01 July 2015, Abuja – The immediate past Minister of Finance, Dr. Ngozi Okonjo-Iweala, on Tuesday described as “false, malicious and without foundation” the allegation by some governors that she spent the sum of $2.1bn from the Excess Crude Account without authorisation.
The National Economic Council, chaired by Vice-President Yemi Osinbajo, had on Monday accused Okonjo-Iweala of spending the amount from the ECA without authorisation.
Edo State Governor, Adams Oshiomhole, had told State House correspondents after the NEC’s 58th meeting in Abuja, “We looked at the numbers for the Excess Crude Account. The last time the former Minister of Finance and Coordinating Minister of the Economy, Mrs. Ngozi Okonjo-Iweala, reported to the council, and it is in the minutes, she reported by November 2014 that we had $4.1bn.
“Today, the Accountant-General’s office reported that we have $2.0bn. Which means the honourable minister spent $2.1bn without authority of the NEC and that money was not distributed to states; it was not paid to the three tiers of government.”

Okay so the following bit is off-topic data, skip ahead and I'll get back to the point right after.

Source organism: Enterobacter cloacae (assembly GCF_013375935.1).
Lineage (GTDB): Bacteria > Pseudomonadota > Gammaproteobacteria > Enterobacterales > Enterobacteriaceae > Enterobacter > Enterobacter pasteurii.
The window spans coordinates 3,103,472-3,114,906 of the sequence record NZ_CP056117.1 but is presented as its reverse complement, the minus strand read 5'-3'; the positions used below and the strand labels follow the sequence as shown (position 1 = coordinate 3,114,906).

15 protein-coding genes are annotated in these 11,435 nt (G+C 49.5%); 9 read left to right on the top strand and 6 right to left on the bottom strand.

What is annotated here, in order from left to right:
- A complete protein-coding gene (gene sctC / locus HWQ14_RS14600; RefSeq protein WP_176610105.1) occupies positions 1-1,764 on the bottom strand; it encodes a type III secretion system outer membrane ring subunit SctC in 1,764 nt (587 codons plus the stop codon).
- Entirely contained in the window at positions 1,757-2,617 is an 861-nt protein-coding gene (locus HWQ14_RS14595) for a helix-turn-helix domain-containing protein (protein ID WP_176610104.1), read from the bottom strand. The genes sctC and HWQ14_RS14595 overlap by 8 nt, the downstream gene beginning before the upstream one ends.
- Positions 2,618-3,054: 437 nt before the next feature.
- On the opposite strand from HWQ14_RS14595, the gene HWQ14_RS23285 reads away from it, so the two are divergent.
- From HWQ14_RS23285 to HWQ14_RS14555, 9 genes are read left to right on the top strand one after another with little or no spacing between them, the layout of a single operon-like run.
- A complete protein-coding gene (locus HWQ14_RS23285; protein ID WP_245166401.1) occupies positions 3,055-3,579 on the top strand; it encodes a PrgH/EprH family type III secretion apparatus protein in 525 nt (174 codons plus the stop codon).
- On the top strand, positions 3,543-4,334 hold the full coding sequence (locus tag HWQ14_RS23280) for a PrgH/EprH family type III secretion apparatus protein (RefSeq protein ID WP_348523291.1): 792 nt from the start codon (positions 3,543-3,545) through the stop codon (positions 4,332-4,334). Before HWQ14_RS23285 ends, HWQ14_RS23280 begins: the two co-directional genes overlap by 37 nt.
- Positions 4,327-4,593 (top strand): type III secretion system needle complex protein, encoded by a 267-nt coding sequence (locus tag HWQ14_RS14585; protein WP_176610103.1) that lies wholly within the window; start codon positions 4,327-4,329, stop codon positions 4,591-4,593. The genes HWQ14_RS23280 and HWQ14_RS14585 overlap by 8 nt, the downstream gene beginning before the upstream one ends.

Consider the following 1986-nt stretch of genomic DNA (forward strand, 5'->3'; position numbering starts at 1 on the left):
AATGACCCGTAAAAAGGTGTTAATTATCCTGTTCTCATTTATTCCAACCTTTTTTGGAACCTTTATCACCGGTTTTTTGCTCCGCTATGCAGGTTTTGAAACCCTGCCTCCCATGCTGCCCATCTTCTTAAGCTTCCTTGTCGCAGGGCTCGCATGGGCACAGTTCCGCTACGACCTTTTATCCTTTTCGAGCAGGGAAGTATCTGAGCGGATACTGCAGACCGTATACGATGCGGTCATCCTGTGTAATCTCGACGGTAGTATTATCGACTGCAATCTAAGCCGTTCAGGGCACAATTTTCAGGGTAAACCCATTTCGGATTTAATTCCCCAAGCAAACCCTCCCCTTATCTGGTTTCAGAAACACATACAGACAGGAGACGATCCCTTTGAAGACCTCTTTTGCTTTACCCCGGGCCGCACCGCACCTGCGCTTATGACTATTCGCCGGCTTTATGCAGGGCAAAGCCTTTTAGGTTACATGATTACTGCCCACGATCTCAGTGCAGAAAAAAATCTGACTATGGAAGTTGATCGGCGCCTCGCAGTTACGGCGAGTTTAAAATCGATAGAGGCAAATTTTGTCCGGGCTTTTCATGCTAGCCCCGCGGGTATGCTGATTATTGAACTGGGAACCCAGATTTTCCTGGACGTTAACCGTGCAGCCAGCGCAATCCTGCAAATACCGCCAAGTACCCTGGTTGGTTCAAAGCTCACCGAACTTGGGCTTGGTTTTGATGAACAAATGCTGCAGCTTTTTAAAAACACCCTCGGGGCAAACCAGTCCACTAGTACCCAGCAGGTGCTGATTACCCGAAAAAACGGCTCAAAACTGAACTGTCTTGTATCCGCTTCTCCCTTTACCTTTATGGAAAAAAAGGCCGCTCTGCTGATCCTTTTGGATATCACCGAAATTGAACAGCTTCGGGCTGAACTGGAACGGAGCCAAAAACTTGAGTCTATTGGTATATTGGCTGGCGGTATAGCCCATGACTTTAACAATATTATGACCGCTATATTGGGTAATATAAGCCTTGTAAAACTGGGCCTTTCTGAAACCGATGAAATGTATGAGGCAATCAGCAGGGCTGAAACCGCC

But the minister said in a statement issued by her Special Adviser on Media, Mr. Paul Nwabuikwu, that no unauthorised expenditure from the ECA was made under her watch in the finance ministry.
She said decisions on such expenditure were discussed at meetings of the Federation Accounts Allocation Committee attended by finance commissioners from the 36 states.
The statement read in part, “The allegation by some governors that the former Minister of Finance, Dr. Ngozi Okonjo-Iweala, spent $2.1bn out of the Excess Crude Account ‘without authorisation’ is false, malicious and totally without foundation.
“It is curious that in their desperation to use the esteemed National Economic Council for political and personal vendetta, the persons behind these allegations acted as if the constitutionally recognised FAAC, a potent expression of Nigeria’s fiscal federalism, does not exist.
“But Nigerians know that collective revenues, allocations and expenditures of the three tiers of government are the concern of the monthly FAAC meetings.
“It is important to acknowledge the efforts of governors who are working hard to overcome the current revenue challenges facing their states without resorting to character assassination and blame games.
“But it is clear that this is the latest chapter of a political witch-hunt by elements who are attempting to use the respected National Economic Council for ignoble purposes, having failed abysmally in their previous attempts to tar the Okonjo-Iweala name.”